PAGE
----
You may partition the structure as you like. Goats on average produce one point five to four litres a day. Of all breeds, Saanen which is dubbed the queen of dairy goats has the highest milk production. Toggenburg the oldest dairy goat is known to have persistent milk production, though not as much as Saanen. Alpine are also prolific milk producers and excellent foragers which makes them thrive in harsh conditions.
One litre of goat milk goes for Kshs. 200. You can do your calculations. What is even more appealing is that goats don’t consume much food especially when fed dry matter. A young goat will likely consume an average of eight hundred grams while an adult goat may not finish one and half kilograms of dry matter a day. In her case, a little over forty goats consume only eight bales of hay.Since she resides in an urban area, dry matter is easy to store for future use. Mrs. Macharia mainly buys hay in Naivasha.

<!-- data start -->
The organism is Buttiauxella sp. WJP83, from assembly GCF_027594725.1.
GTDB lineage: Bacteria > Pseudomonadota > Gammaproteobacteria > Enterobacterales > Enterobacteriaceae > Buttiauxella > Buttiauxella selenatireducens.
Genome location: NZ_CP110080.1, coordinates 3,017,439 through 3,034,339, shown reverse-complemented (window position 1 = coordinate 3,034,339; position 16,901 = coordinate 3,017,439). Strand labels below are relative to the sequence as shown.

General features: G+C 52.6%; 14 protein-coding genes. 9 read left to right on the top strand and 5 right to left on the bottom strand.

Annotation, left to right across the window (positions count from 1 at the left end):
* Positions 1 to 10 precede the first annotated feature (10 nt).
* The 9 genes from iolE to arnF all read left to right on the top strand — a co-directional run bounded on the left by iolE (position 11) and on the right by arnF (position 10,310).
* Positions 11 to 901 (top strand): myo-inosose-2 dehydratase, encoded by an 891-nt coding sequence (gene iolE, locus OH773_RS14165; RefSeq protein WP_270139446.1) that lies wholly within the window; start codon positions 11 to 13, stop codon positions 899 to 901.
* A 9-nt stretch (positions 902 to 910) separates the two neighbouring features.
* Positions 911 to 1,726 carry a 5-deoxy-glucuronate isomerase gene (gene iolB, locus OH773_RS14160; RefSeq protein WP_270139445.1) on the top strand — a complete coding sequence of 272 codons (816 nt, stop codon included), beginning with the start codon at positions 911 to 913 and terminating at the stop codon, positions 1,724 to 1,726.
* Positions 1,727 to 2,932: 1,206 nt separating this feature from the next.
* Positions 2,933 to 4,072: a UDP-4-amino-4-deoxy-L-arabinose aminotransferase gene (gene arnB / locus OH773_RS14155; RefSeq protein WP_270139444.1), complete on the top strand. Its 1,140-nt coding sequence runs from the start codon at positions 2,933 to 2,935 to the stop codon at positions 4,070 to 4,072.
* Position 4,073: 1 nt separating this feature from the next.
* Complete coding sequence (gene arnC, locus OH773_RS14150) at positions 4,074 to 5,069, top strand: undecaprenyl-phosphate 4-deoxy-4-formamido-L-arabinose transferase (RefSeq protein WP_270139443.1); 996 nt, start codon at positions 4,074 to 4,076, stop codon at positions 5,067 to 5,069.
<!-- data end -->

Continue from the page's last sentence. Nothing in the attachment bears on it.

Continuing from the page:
A young goat of three to eight months goes for Kshs. 15,000. Farmers interested in keeping goats that produce milk will have to part with Kshs. 30,000 to Ksh. 40,000 depending on the number of times the goat has given birth and other factors.
“My journey has been great. To succeed in any type of farming, you need to be patient,” she says adding that when she started she didn’t know a lot about goat keeping. “It’s only after one year that I started to see benefits of goat farming.”
Any business venture has its own set of challenges. Goat keeping is no exception. “The biggest challenge is feeding,” she states. At the beginning, she used to feed her goats with green matter which often caused diarrhoea. She however learnt that goats feel comfortable eating dry matter and hence switched.
Milking is another challenge. At first she thought goats didn’t produce much milk. So when milking, she would leave some milk. This resulted in her goats contracting mastitis. Milking a goat is not exactly an art but there is a way it is done: You place the thumb and forefinger together and pinching the top of the teat where it meets the bulge of the udder. You can milk from anywhere; you will need some warm water to wash the teats and milking jelly.